“What do I say now? What do I do now? I want to do the right thing, but I’m not sure what that is. I don’t want to make things worse,” a Good Samaritan asked me this week. As our country, and especially our neighbors who are people of color, continue to hurt and ache in the wake of one more unjust killing of an unarmed African American, as tear gas is turned on peaceful protests both here in our own city and in our nation’s capital, as our elected leaders fan the flames of division, most of us feel inadequate and unprepared and incompetent in how to respond. I can speak for myself: I feel inadequate and unprepared and incompetent to respond. I am just aware enough of my own white privilege to know that much of what I could say or do is probably unhelpful at best, and the resulting temptation is for me to do nothing.
However, I was taken by these simple, but profound words written this week by a group of white community leaders in Charlotte, North Carolina’s Observer to their Black neighbors:

We feel outrage, grief, disgust and remorse.
We stand with you in horror, lament and weariness.
We’re fed up. It’s time.
We confess our complicity, inertia and timidity.
We own our responsibility right now.
With God’s help, we will change ourselves.
With you, we’ll change our institutions and our community.

What if we just said these words, in all of our own unpreparedness and incompetence, as a meaningful first step? What if we simply said them to ourselves? Out loud? So that we can hear them proclaimed in our own voice and notice our own responses as we say them? I’m particularly struck by this line: “We confess our complicity, inertia, and timidity.” That reminds me of the phrase we use in our own prayers of confession during the season of Lent: “We repent of the evil that enslaves us, the evil we have done, and the evil done on our behalf. Forgive, restore, and strengthen us.” God is always ready to forgive, restore, and strengthen us.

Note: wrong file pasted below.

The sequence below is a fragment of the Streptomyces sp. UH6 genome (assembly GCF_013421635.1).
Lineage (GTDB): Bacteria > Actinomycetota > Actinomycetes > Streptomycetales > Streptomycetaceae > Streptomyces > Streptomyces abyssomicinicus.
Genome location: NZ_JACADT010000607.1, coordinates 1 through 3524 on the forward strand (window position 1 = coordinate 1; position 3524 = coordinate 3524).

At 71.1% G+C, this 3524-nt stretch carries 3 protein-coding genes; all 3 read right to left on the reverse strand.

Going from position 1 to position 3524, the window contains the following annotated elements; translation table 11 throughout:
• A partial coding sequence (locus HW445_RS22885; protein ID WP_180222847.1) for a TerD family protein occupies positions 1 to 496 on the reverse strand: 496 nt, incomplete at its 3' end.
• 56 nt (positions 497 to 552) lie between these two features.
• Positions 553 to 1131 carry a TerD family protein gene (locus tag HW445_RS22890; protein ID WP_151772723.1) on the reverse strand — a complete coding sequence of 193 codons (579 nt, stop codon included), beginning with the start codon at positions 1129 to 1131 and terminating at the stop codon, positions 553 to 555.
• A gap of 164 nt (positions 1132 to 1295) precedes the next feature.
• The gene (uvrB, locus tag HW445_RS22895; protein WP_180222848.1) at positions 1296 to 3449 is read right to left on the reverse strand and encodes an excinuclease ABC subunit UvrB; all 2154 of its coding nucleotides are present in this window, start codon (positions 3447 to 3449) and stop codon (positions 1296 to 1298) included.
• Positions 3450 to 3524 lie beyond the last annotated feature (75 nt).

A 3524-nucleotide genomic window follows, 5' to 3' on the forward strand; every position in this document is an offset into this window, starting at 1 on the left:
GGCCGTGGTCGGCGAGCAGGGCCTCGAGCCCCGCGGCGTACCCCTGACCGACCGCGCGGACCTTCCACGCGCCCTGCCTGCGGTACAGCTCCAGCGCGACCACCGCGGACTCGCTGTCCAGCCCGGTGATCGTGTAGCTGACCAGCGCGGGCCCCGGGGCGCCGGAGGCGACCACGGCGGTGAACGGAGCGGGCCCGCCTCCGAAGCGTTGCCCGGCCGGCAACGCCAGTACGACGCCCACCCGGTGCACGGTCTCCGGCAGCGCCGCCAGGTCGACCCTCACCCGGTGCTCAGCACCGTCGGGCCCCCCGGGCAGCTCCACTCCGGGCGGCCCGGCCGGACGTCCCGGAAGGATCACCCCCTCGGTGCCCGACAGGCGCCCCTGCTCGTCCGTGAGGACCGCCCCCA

But then, after repentance and God’s forgiveness, we must always act for renewal of life. Action will not look the same for everyone, and I’m grateful for the suggestions our own Good Samaritan Amy French sent to her graduate students and alumni at Indiana State (ISU) this week. Thanks, Amy, for allowing me to share some of these:

  1. Reach out to your Black colleagues, friends, family, and community members and check in on them. Let them know that you are thinking about them and then offer your listening ear and any resources you may be able to offer. Do not allow fragility to get in the way if they do not want to talk right now, recount the horrific acts happening around the country, or share with you their emotions and perspectives.
  2. Interrogate the ways that your various forms of privilege allow you to ignore what is happening in our country. Can you swipe and tap past stories on your timelines that are about Black killings? Do you even have them in your timelines at all? If not, why not?
  3. Think about how you feel regarding anything that I have written in this email. What is your reaction? Why do you feel that? How do you think Black people feel right now? How do you know that? Why don’t you know for sure?
  4. Spend the next few months doing readings, learning, and reflecting about racism. (Good Sam’s Mobile Library reading list is here…we are glad to lend you a book. Just ask Deb Samples.)
  5. Learn about what is happening in your community regarding dismantling anti-Black racism. Showing up for Racial Justice has many chapters around the country and tend to be predominantly white spaces where white people support other white people in becoming anti-racist.
  6. Examine your job and work environment. As you think about your job, what skills and knowledge do you need to be able to best do anti-racist work? If you are saying that this task is too large or you don’t know where to start, then perhaps learning and listening more is a good place to start. As soon as you are able to recognize how racism plays out in our every day, then you are able to better dismantle it.
  7. Talk to your family, friends, partners, and others about these topics. We have to always think about our sphere of influence. Who do you have the best ability to impact? Use that relationship to make meaningful change no matter how small.

I am not an expert in this, and I haven’t always gotten it right and we won’t always get it right, but I am willing to walk along this journey with you as a fellow learner and follower of Jesus. May God have mercy on us all, that we may continue to grow as courageous neighbors who love, serve, and include all people, no exceptions.

-Father Gray Lesesne


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